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- Great source for content
- Mikkel MÃ¸ldrup-Lakjer
August 26, 2005, 11:44 pm
Re: Great source for content
"Notoriously flawed" is what I wrote - meaning I don't necessarily have
documentation myself, see? That's what the word notorious means.
What _is_ true, at least among people whose opinion I respect, is that the
CIA "Fact" book has a reputation of low credibility. The Wikipedia article
confirms my impression that the CIA book has a bad reputation. That's what I
meant by "notoriously".
My personal experience with the book has been that much of its information
has been out of date and much less than accurate, so I wouldn't rely on it
myself. And no, I have not taken notes of the errors for you to read.
- Mikkel MÃ¸ldrup-Lakjer
August 27, 2005, 3:04 pm
Reliability of CIA World Factbook (Was: Re: Great source for content)
That goes without saying :-) - (if it were that the book had a chapter about
flying in space). It would be much more interesting to see what it would
write about the Soviet cosmonauts vs. the US astronauts.
However, the book deals mainly with "current facts" and does not like to
include much background. Probably because the editors believe a section with
historical background would make the book the object of discussion. Or their
omisson of embarrassing facts would be even more obvious than it is now. But
even so, the book is problematic. It may end up misrepresenting some of the
"facts" because of the deliberately left out context.
I probably wouldn't worry about using the numbers from statistics about
national economies or the uncontroversial parts of the demographic data from
the CIA Fact Book, provided they have been updated (an important condition:
in earlier editions I found that the information for my country, Denmark,
The book is really just a superficial collection of data with a few
comments. But what is left out is sometimes as telling as what is kept in.
This is not really what I meant what I talked about errors, but I will give
you some examples of the problematic nature of the "Fact Book". Let's look
at the entry for Guatemala. The introductory paragraph (labeled
"Background") of the current edition says:
"The Maya civilization flourished in Guatemala and surrounding regions
during the first millennium A.D. After almost three centuries as a Spanish
colony, Guatemala won its independence in 1821. During the second half of
the 20th century, it experienced a variety of military and civilian
governments as well as a 36-year guerrilla war. In 1996, the government
signed a peace agreement formally ending the conflict, which had left more
than 100,000 people dead and had created some 1 million refugees."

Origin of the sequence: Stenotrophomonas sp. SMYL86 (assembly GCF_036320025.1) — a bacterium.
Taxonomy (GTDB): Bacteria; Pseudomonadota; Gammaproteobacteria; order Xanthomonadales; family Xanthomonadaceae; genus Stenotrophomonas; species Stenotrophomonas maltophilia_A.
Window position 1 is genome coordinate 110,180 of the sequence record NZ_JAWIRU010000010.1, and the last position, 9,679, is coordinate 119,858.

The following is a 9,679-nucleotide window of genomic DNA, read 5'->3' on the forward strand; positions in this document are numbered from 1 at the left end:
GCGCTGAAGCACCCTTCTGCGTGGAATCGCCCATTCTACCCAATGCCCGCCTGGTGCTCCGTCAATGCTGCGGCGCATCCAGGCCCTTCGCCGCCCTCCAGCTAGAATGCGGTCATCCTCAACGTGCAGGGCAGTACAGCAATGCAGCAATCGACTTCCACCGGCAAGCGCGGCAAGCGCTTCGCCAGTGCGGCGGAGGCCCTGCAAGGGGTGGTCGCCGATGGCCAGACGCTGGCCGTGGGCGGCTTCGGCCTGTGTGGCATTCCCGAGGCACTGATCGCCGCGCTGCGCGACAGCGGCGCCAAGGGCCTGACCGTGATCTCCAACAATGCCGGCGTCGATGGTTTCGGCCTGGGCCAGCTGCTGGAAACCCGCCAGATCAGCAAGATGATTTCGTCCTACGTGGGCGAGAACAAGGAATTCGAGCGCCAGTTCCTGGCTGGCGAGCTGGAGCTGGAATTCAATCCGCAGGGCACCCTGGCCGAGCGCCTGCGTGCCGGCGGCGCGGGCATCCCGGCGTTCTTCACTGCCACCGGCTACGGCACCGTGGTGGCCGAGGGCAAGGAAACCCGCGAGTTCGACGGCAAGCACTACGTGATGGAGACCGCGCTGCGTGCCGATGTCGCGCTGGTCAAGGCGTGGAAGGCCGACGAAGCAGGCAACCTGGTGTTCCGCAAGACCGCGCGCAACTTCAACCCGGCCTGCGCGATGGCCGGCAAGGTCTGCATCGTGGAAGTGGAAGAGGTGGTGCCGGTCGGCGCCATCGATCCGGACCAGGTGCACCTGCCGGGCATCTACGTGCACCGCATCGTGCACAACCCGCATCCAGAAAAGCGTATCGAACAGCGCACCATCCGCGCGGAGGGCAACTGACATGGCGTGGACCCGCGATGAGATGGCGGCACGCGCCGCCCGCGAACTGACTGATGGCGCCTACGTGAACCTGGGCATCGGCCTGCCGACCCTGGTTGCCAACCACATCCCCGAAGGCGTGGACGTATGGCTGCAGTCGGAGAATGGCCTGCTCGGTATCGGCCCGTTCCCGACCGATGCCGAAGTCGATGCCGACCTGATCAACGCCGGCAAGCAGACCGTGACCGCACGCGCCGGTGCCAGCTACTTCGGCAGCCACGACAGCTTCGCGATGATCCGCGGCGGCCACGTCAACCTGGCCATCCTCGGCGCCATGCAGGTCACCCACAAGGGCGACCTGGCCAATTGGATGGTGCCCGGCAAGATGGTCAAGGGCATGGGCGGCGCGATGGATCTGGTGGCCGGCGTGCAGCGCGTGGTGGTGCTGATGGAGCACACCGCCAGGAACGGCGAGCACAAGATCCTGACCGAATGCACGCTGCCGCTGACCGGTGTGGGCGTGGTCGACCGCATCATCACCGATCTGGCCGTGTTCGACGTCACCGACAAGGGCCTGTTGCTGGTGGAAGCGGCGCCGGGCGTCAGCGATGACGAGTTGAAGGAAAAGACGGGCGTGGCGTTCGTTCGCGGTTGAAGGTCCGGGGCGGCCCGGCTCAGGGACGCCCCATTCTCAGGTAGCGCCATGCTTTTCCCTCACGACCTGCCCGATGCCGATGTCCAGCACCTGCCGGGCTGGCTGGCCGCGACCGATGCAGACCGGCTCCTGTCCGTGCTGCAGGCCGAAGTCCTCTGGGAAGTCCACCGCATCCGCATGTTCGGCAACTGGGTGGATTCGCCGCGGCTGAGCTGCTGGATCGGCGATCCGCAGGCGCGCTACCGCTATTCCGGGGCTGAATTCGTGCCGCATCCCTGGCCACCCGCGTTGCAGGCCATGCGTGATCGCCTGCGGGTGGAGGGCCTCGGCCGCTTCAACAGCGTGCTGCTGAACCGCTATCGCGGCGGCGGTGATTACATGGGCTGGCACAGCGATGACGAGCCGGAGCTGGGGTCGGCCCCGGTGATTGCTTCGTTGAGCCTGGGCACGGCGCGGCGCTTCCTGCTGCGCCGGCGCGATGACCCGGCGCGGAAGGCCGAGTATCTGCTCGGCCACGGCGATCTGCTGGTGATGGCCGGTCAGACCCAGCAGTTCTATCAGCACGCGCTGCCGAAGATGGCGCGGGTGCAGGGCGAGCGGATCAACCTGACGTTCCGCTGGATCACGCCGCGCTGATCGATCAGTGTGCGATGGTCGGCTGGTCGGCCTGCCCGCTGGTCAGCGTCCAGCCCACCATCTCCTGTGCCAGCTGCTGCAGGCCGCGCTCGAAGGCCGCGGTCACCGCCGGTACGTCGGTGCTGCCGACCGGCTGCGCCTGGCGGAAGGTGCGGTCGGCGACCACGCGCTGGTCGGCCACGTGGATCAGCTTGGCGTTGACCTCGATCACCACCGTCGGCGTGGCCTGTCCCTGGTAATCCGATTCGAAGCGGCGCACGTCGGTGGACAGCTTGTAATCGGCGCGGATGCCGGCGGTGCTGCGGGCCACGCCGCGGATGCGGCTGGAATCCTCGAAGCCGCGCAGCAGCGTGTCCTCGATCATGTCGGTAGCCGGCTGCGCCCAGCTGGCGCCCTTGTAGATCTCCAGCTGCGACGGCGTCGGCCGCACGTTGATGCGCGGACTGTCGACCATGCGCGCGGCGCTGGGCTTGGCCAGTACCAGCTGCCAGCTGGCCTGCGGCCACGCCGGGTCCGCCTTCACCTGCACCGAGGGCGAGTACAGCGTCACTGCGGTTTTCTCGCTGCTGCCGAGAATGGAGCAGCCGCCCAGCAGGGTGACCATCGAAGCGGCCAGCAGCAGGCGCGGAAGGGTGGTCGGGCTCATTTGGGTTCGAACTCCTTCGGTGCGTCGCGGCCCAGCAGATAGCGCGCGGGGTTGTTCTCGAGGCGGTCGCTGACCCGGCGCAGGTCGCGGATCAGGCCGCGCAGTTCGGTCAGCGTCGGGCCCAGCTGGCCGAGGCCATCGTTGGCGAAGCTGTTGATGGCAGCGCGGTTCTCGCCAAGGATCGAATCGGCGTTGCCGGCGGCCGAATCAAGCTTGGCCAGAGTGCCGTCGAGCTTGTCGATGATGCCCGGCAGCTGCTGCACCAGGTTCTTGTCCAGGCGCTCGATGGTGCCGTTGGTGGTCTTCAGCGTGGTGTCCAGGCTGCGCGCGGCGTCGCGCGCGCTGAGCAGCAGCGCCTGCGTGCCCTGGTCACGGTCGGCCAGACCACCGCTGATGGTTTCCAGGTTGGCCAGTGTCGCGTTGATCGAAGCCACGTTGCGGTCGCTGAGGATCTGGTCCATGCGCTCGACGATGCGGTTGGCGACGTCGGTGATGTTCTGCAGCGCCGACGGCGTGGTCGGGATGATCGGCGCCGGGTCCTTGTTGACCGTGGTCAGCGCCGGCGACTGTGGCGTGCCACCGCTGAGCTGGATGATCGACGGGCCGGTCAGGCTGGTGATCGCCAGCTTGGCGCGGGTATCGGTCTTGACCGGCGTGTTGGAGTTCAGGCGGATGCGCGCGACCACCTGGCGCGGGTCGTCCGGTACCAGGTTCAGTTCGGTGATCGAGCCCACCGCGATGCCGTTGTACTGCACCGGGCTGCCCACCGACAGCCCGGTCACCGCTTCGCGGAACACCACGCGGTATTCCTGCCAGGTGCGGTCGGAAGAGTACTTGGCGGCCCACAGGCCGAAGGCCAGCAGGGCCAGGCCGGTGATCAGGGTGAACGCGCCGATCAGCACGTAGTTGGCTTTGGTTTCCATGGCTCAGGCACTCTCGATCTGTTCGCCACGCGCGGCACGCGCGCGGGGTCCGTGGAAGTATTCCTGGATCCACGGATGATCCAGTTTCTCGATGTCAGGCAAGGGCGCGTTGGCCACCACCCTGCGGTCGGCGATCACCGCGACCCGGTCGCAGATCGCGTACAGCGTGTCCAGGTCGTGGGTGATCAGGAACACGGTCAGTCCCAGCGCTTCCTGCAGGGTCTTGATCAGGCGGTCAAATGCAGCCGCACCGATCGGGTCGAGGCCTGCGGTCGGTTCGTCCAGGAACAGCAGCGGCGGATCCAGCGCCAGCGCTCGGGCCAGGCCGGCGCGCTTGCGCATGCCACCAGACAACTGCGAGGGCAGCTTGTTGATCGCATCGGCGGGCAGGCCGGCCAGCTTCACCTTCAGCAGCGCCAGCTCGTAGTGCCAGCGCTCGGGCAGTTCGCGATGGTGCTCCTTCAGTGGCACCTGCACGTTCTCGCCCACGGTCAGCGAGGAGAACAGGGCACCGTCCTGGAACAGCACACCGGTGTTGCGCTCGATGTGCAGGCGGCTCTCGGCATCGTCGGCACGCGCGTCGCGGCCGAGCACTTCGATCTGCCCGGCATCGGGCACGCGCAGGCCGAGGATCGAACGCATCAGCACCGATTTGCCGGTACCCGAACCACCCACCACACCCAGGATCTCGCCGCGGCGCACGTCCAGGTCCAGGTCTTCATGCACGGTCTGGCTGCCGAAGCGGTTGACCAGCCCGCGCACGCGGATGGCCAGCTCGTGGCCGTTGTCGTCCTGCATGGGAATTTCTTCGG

No mention of the fact that the CIA itself played a crucial role in
organising and equipping the invading force that overthrew the elected
president and installed the military dictatorship that formed the root the
guerilla war. No mention of Clinton's apology in 1999 where he accepted US
responsibility for supporting the subsequent Guatemalan military regimes
that committed massacres on its own people in the 1970's and 1980's.
In case you might think that it is unfair to ask for such information to be
included in an official report, because is too controversial, compare that
entry with the UK Foreign Office "country profile" for the same country:
Isn't the UK government page a more useful (desinterested?) source of
Let's look at the entry for Chile:
"A three-year-old Marxist government was overthrown in 1973 by a dictatorial
military regime led by Augusto PINOCHET, who ruled until a freely elected
president was installed in 1990. Sound economic policies, maintained
consistently since the 1980s, have contributed to steady growth and have
helped secure the country's commitment to democratic and representative
government. Chile has increasingly assumed regional and international
leadership roles befitting its status as a stable, democratic nation."
Again, the CIA fails to mention its own role in the overthrow of the elected
government. (If you object that we cannot expect that an intelligence
service reveals information about its own role in operations, I totally
agree - and it proves my point). And then there is the allusion that
economic neoliberalism has been a precondition for democracy - a point of
view that I respect, though most Europeans would probably contradict it, and
certainly it is highly controversial in Latin America, but here it is stated
as a fact.
(Of course the entry for Venezuela does not mention the CIA support for the
coup d'etat against Chávez either, though this story is well-known in Europe
and Latinamerican countries).
Would you trust what the CIA writes about Iraq?
Re: Google's Dilemma
___/ On Thursday 25 August 2005 19:23, [Big Bill] wrote : \___
Good point. They have a dilemma because they can reduce the quality of their
results, but at the same time may get higher profits for it.
By referring the surfer to the .gov Factbook, they will get no money. Refer
the surfer to a Factbook mirror with AdSense and you give the surfer the
same content and increase your (Google's that is) profit. This is a
potential point for Google criticism and friction in the future. Call it
Roy S. Schestowitz Useless fact: ~70% of organisms are bacteria